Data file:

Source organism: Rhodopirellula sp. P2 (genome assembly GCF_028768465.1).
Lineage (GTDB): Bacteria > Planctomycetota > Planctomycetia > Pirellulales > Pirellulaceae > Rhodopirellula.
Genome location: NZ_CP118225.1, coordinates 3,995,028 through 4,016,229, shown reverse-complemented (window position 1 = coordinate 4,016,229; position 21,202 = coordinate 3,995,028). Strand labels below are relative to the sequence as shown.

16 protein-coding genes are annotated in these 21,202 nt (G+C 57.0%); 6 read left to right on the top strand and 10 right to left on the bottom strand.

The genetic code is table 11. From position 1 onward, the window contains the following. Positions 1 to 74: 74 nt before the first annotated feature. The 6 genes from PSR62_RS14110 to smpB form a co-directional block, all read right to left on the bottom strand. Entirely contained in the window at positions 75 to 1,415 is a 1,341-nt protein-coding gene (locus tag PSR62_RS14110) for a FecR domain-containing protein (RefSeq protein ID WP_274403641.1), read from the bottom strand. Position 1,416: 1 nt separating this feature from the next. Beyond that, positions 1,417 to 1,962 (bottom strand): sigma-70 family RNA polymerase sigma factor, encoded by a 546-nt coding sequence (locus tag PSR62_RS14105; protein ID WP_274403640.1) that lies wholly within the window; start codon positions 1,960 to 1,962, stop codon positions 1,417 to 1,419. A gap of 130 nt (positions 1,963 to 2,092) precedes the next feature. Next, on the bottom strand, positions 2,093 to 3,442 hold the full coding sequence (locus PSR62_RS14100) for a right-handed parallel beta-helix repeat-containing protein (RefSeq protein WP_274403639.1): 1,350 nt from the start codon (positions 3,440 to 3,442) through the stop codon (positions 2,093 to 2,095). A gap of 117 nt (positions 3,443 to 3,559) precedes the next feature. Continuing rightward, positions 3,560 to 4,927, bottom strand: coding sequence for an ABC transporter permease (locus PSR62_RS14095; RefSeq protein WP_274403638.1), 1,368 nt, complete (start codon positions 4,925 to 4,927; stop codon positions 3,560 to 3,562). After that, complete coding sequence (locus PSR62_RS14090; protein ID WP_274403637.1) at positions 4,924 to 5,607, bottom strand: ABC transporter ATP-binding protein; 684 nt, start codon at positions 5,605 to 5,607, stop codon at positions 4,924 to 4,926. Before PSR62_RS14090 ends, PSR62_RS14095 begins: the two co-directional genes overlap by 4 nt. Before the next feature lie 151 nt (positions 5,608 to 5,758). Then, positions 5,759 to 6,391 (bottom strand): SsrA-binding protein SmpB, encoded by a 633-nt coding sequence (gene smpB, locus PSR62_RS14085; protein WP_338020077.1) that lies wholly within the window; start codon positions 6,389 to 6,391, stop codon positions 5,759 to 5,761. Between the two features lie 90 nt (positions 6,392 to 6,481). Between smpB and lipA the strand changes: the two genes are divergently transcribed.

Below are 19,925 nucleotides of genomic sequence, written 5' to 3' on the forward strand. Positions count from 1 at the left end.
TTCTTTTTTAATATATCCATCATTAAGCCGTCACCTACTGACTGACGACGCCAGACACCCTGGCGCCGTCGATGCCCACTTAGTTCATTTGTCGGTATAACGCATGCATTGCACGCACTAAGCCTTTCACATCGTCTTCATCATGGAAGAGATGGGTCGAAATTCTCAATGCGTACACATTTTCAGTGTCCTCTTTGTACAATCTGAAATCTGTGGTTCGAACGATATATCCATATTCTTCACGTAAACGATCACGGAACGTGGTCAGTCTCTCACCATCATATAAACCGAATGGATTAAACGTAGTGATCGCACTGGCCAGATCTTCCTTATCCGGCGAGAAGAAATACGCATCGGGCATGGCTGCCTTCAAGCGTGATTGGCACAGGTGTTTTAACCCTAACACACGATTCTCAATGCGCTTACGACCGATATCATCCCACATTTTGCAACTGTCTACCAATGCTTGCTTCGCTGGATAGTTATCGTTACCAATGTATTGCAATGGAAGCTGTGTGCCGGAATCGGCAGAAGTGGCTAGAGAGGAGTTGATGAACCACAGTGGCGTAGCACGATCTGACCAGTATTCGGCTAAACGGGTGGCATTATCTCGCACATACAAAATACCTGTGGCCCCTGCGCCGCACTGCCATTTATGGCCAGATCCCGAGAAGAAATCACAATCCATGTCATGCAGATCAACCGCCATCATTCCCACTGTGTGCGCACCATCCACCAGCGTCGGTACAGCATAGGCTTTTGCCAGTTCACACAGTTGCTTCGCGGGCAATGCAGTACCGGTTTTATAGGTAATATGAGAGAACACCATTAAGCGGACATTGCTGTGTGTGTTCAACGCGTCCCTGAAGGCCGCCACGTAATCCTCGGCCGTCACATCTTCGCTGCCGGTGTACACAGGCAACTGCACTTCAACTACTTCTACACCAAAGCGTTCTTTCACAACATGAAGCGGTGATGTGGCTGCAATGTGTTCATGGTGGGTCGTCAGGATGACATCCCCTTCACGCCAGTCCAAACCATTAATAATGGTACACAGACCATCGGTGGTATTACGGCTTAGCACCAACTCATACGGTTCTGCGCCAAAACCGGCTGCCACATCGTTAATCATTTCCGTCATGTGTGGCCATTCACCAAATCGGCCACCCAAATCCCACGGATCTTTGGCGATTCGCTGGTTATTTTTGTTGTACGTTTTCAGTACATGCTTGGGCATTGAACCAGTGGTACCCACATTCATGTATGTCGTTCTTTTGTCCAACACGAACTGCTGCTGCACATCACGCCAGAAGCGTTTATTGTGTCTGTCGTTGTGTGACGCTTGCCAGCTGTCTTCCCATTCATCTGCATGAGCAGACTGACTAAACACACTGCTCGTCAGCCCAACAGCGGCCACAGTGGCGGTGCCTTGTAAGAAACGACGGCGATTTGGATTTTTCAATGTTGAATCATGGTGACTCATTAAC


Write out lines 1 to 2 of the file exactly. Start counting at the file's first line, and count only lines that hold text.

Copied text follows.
Source organism: Rhodopirellula sp. P2 (genome assembly GCF_028768465.1).
Lineage (GTDB): Bacteria > Planctomycetota > Planctomycetia > Pirellulales > Pirellulaceae > Rhodopirellula.